Srinivasan calculates that converting all new cars in America — figure 17 million in a good sales year — to electric drive would require more than 1,500 gWh a year in batteries. That’s figuring a 90 kWh pack on average in each car. (The Lightning and Rivian each stuff about 130 kWh into their long-range packs, and a Hummer gobbles up 200 kWh, enough to power three smaller cars.) As things stand, America would need to boost capacity by a factor of 25 to get there. Using the administration’s 50-percent target for 2030 would require 750 GhW, more than double the nation’s total projected capacity in 2025 — and that’s assuming every last cell would go into EVs. Grid battery storage, which will compete with EVs for capacity, may need 500 gWh or more of its own. Better get cracking.
Tesla, with new factories in Austin and Berlin, is now on track to sell at least 1.2 million EVs globally in 2022. For everyone else, battery, assembly and chip scarcities are already putting intense pressure on business and pain on showroom floors — including arm-twisting markups from some franchised dealers. (Is that predatory pricing, or classic supply-and-demand? You decide.) Even if Ford can ramp up on schedule in Detroit, people near the back of the existing Lightning line will surely be waiting until 2024 to show off a truck in their driveway. Make them wait too long, and some customers will inevitably drift elsewhere.
Until the entire EV ecosystem can expand, automakers — including giants in Europe and Asia with their own outsize electric ambitions — must fight for customers with one hand tied behind their back. Hyundai Motor can’t build its knockout tag-team, the high-design Hyundai Ioniq 5, Kia EV6 and now Genesis GV60, fast enough. The Ioniq 5 is the first car in Hyundai history to go on sale in Europe first, rather than its home country, to help satisfy Euro regulations and red-hot demand. That has salivating U.S. prospects essentially third in line, or roped off entirely: The Ioniq 5 is only being sold in 19 states that hew to California emissions rules. It’s a similar story with Ford, which has sent the majority of Mexican-made Mach-Es to Europe, rather than America, even as it ramps up Mach-E production in China.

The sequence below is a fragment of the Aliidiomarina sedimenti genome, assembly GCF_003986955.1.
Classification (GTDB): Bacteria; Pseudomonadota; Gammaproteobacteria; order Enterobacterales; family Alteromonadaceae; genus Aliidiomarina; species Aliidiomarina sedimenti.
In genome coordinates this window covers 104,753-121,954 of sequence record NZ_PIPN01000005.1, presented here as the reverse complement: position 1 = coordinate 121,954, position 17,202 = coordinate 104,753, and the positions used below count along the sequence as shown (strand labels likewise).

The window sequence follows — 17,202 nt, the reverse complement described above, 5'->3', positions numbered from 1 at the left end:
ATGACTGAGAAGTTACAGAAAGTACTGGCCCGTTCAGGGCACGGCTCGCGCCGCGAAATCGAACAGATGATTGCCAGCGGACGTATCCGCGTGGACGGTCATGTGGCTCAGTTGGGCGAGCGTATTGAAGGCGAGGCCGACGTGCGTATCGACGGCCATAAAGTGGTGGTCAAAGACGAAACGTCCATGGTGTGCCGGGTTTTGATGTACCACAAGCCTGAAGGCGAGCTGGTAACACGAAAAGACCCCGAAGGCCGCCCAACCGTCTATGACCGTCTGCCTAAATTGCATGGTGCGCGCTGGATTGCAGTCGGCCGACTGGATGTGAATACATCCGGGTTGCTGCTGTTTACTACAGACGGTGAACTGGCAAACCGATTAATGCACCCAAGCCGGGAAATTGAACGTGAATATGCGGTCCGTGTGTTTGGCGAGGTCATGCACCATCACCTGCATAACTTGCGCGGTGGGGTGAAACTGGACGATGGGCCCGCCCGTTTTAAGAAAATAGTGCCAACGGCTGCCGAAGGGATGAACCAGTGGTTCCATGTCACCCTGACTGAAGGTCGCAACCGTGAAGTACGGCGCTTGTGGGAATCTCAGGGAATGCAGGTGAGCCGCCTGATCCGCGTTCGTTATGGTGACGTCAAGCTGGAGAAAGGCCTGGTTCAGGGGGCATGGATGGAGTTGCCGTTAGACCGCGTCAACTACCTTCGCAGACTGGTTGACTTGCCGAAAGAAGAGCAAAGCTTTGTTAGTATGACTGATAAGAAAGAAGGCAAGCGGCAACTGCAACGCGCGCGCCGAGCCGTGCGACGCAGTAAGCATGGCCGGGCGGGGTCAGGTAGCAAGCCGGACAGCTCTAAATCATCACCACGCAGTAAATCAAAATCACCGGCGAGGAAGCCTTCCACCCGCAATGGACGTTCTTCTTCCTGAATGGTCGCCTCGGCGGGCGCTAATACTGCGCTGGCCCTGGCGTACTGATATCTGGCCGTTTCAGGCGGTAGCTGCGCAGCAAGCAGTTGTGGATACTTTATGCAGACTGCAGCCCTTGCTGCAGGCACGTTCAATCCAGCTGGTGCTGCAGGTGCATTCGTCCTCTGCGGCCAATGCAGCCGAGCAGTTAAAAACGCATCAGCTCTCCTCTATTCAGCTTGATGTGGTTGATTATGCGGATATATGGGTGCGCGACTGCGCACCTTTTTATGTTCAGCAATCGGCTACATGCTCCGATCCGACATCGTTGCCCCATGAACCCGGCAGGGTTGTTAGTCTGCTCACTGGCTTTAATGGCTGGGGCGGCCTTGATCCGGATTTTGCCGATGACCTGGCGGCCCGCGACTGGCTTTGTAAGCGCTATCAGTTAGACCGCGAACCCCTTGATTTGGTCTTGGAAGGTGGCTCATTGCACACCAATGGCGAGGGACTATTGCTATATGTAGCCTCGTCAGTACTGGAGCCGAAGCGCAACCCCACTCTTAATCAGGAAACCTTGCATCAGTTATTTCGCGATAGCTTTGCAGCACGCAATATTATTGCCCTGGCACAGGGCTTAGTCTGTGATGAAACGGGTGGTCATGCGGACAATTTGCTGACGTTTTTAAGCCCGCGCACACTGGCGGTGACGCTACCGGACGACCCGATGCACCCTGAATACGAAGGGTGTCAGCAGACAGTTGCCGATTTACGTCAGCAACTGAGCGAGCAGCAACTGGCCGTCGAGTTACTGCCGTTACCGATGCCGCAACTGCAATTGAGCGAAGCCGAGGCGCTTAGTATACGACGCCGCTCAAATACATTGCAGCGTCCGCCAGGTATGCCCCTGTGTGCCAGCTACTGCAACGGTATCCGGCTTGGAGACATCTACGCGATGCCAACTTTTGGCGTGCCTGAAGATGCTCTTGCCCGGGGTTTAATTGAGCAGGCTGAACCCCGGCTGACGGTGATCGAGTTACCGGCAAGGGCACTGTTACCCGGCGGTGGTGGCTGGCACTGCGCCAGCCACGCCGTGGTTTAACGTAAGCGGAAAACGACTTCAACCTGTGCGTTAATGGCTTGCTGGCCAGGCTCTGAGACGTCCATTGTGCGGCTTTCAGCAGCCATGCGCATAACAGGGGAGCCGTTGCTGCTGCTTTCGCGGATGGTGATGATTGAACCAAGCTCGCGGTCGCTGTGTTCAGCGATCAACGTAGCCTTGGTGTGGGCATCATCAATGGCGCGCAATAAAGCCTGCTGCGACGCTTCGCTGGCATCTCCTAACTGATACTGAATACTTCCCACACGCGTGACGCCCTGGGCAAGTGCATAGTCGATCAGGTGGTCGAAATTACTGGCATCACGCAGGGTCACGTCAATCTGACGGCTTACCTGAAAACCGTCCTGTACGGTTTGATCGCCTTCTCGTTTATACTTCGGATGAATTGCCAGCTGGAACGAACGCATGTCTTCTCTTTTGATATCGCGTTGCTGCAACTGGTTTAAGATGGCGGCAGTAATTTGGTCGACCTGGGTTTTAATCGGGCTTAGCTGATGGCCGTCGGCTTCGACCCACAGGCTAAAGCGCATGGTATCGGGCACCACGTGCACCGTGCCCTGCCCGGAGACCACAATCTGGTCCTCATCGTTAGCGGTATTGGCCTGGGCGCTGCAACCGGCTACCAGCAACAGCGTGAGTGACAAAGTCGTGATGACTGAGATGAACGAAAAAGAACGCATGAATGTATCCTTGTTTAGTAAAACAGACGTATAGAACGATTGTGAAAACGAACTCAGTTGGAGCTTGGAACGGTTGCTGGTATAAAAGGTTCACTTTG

Battery experts acknowledge that the current shortfalls may have been inevitable. Automakers didn’t have the cars, so there were no customers — or vice-versa, depending on your take. Without customers, suppliers had no interest in developing tech, tooling and components for a worthless trickle of business, including insincere runs of compliance cars. That chicken-egg conundrum tripped up every would-be EV maker, until Tesla came along. That’s including Nissan (which had been making lithium-ion EVs since the 1990s) when it went pioneering with the first Leaf around 2011. With lithium-ion cells outstandingly expensive at the time, Nissan was forced to create its own joint-ops, in-house “spinel” battery, which ended up notoriously trouble-prone. The Leaf’s already-scanty range quickly degraded, especially in easy-bake Southwestern climes.
It’s easy to chuckle now at that quaint, trembling Leaf, its scrawny 24-kWh pack and 77-mile-range. Yet as I’ve grown tired of mentioning, we’re still waiting for any non-Tesla EV to beat the Leaf’s American record of 30,100 sales in 2014. The Mach-E — a virtual Starship Enterprise of power, stamina and tech compared with the Nissan of a decade ago —may sneak past it here in 2022, but the race remains tight.
That’s clearly due to constrained production, not consumer desire.
If Ford can hit its targets, the Lightning should be a shoo-in to set an American sales record for any EV not wearing a Tesla badge. Ford’s Palmer says the company is well aware of the stakes, including the need to get the trucks into customers’ hands and convert them, possibly for good. Three out of four Lightning reservation holders have never owned a Ford. Four of five are buying their first-ever EV.
“We know everyone is going to want these batteries because of the improvements in electric cars,” Palmer says. “We’re rushing, and we have whole departments entirely focused on how we will get supply at the rates we’ve shown.”
As automakers jostle to forge long-term contracts and nail down their share of limited battery supplies, Palmer notes that these are not small challenges. Massive scale and longstanding supplier relationships, he says, “can separate the big players from the start-ups.”